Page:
Asia

Thousands of rats invade southern Myanmar villages

A pet rat is held in the air during a protest in the US Image copyright Reuters
Image caption Rats have swarmed over villages in southern Myanmar (stock image)

Thousands of rats have descended on villages in southern Myanmar, prompting authorities to offer locals 3p (4 US cents) for every rodent they kill.

Villagers have been using "sticks, slingshots, and rocks" against the infestation, a local news agency said.

It is thought they have already managed to kill more than 4,000 rodents.

But while there are concerns about the disease these rats may bring to the area, locals are also worried it could herald other disasters.

"According to traditional beliefs, these animals can predict bad weather. So people here are also worried about floods or earthquakes," Regional MP Phyo Zaw Shwe told AFP news agency.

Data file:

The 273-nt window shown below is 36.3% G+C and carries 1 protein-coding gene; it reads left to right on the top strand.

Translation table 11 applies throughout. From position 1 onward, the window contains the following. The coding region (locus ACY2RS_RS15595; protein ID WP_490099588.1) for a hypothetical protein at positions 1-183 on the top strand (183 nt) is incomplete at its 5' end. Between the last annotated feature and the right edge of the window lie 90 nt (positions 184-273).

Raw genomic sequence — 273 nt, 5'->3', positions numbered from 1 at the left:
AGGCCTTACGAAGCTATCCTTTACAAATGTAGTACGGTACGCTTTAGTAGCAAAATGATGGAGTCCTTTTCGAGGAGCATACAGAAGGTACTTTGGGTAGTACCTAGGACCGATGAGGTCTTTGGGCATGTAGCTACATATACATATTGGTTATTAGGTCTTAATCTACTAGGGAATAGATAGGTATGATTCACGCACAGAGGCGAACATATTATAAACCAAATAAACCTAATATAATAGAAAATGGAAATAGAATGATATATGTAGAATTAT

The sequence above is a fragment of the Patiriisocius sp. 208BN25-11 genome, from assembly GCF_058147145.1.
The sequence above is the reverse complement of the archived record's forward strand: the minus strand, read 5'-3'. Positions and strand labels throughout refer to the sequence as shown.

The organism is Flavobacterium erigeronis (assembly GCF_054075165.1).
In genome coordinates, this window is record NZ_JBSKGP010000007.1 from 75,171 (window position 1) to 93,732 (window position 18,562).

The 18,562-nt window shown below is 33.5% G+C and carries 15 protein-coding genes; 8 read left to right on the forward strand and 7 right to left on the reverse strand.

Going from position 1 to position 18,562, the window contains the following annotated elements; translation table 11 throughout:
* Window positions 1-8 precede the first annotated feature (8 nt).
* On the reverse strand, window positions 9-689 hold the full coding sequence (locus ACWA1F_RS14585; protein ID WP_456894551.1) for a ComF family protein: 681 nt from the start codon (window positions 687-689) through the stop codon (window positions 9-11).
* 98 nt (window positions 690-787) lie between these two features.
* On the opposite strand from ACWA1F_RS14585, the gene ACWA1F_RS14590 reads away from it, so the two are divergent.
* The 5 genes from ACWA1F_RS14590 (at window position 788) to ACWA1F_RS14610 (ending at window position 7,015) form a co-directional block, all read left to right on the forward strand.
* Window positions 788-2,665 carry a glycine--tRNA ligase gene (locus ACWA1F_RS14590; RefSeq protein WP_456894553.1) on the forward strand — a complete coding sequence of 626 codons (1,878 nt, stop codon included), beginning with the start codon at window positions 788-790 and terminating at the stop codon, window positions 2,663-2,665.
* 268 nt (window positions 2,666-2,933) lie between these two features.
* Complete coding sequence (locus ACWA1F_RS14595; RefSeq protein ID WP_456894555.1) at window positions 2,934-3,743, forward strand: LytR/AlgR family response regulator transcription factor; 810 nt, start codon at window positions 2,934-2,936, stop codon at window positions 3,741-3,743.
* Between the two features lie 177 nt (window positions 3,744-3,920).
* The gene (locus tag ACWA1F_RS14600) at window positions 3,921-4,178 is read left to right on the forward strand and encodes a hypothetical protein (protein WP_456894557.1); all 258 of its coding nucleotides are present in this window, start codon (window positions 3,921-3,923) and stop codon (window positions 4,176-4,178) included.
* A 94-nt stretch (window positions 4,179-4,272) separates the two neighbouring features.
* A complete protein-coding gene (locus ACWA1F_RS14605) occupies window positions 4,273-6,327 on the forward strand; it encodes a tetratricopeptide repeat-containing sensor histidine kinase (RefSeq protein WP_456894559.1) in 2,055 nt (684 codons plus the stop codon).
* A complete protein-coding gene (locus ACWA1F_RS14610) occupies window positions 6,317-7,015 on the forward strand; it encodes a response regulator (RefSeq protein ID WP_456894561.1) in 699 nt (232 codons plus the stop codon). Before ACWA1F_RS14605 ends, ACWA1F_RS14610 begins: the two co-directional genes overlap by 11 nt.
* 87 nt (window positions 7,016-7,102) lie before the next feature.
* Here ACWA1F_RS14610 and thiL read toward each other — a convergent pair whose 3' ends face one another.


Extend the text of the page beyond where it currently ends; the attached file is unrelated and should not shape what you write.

The belief may not be that far off. A study by Japanese scientists has suggested rats may be sensitive to electromagnetic waves which take place before earthquakes, according to AFP.

The rats' bodies have been sent off for testing, but so far no diseases have been found. Local officials have blamed heavy rain across the country's Ayeyarwady region for causing the infestation, which has eaten through large amounts of food.

This is not the first time a plague of rats has endangered villages in Myanmar.

In 2008, thousands of people in the north-western Chin State were left at risk of starvation after the rodents appeared and began gorging on the bamboo fruits before devouring food crops.

It is a phenomenon which happens once every 50 years. When the plague last struck in the 1950s, 15,000 people are believed to have starved to death.

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